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Jordan Valley: Demolitions and arrests of two Palestinians

by Satu and John

15 February 2012 | International Solidarity Movement, West Bank

On February 14, 2012, in the small village of Twael of the Aqraba district, southeast of Nablus in the Jordan Valley, the home of the Bunni Jaber family was destroyed by an Israeli backhoe protected by 20 soldiers in four military vehicles. Two men from the family were arrested – Ayman Bunni Jaber, aged 36, and Rafie Bunni Jaber, aged 30. The family’s tractor was also confiscated by the Israeli authorities.

The Bunni Jaber house was located along the green, rocky hills that dominate the landscape here, built from cloth, plastic sheeting, wire mesh, stones, and dirt. There are four children in the Bunni Jaber family, ranging from toddlers to adolescents. The family are herders, with flocks of sheep and goat, and the arbitrary confiscation of their tractor presents a serious challenge for the family’s livelihood.

Click here for more photos - Photos courtesy of Rana Hamadan, 2012

The reason given for the demolition was the house’s construction without a permit in Area C, the part of the West Bank under full Israeli civil and military control. The land belongs to the municipality of Aqraba, and is used for agriculture and herding. Obtaining a construction permit in Area C is a near impossibility for Palestinians. According to the UN agency OCHA, 96 percent of request for building permits in the Jordan Valley between 2000 and 2006 were denied. Nineteen of the 22 houses in the area have received demolition orders, as has the local mosque. Many of these have been demolished, some multiple times after reconstruction by their owners.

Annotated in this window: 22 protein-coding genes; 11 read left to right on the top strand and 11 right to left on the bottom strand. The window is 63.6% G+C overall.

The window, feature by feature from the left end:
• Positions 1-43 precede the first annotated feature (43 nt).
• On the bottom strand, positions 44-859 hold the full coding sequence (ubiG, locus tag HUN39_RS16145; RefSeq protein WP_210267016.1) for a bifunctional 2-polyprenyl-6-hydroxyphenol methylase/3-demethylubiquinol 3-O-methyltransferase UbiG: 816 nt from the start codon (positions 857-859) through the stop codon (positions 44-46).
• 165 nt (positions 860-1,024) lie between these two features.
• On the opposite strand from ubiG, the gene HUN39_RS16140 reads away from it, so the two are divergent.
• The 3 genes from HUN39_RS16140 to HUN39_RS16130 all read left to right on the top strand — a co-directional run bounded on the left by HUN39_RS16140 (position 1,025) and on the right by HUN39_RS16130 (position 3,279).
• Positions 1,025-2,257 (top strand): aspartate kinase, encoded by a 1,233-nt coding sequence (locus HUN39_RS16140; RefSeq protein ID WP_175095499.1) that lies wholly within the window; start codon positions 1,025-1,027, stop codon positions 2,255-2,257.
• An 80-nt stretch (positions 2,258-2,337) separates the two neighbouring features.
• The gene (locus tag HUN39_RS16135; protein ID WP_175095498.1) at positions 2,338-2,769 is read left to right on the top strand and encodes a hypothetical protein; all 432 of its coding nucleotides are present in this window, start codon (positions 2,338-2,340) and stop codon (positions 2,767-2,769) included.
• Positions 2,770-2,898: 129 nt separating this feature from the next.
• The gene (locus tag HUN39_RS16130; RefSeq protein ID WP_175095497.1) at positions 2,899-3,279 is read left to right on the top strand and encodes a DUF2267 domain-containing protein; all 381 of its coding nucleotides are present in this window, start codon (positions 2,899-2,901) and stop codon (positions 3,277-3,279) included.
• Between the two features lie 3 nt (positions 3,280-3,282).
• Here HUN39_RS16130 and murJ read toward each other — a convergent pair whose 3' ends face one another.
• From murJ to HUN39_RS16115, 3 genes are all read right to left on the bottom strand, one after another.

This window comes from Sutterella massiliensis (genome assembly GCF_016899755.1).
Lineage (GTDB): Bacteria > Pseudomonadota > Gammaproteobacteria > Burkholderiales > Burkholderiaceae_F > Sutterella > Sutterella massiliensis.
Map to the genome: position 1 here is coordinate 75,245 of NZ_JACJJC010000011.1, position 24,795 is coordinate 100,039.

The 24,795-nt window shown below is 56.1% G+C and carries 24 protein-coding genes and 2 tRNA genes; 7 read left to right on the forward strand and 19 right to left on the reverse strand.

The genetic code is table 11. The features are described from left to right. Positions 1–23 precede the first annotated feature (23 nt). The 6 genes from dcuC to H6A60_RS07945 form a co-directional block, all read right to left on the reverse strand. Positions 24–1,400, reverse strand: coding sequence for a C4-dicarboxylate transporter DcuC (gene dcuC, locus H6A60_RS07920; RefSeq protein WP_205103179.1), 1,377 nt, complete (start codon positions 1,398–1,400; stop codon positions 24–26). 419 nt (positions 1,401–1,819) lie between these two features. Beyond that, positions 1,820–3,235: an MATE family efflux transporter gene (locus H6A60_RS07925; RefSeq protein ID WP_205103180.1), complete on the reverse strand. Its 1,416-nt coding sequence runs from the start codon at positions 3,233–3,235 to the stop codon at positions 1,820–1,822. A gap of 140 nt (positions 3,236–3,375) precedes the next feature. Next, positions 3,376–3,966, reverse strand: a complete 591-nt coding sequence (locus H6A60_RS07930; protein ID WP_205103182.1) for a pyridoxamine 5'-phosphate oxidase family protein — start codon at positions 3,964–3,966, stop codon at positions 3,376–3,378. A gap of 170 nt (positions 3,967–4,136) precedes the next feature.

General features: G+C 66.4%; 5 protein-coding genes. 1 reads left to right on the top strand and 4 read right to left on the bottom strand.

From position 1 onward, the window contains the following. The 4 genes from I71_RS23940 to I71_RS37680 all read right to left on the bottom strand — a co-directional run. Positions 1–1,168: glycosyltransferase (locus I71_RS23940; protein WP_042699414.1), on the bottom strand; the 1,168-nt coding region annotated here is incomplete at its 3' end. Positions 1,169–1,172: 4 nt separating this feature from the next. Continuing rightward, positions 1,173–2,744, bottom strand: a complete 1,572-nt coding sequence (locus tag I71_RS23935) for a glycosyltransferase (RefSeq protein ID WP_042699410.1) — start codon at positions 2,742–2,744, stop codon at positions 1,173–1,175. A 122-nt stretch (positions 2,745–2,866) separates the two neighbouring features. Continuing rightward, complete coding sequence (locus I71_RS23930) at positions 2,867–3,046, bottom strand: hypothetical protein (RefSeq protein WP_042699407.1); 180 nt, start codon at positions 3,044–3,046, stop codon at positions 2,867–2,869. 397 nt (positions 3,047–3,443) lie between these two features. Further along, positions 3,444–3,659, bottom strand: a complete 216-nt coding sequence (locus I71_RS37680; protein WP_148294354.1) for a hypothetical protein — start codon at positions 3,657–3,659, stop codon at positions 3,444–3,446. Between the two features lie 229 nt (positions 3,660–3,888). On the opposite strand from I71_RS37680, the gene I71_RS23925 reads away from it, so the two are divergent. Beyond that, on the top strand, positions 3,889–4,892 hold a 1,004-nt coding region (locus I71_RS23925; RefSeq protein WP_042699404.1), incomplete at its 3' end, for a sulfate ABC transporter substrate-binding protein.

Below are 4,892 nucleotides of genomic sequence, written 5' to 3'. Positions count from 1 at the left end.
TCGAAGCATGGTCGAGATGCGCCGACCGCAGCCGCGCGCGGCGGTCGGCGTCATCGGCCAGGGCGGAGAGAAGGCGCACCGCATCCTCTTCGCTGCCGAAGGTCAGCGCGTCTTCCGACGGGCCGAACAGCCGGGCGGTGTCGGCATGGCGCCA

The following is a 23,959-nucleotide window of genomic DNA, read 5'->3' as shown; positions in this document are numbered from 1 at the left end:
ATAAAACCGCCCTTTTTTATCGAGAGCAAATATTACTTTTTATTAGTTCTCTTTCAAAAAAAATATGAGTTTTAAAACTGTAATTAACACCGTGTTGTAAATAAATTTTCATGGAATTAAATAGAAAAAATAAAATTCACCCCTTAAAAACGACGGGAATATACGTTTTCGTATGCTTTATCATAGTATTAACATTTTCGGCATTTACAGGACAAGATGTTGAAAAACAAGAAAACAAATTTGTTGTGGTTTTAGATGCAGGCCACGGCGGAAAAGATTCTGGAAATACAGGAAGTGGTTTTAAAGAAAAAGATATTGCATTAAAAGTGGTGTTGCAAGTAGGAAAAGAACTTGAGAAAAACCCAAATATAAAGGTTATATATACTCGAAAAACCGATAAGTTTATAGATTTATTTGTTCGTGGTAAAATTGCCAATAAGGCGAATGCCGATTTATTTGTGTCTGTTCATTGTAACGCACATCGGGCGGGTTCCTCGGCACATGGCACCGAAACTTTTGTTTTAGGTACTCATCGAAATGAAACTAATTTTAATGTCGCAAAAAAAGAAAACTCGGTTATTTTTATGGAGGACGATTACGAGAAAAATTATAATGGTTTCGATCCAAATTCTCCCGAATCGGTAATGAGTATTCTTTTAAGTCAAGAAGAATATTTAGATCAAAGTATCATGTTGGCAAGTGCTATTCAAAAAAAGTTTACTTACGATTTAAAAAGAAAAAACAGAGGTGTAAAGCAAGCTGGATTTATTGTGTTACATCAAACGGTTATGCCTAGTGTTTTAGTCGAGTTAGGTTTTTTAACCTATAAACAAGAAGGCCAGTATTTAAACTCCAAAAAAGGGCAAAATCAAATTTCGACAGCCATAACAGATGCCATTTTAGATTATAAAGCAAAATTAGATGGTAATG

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By longstanding local custom and law, houses without concrete or foundations like that of the Bunni Jaber family, do not require a building permit. Eighty percent of the land in Aqraba has been confiscated by the Israeli Army under the auspices of its use as “training grounds,” even though land seized is in fact stolen by illegal Israeli settlements. The villagers have resisted through various means, including a one-day hunger strike.

Satu and John are volunteers with International Solidarity Movement (names have been changed).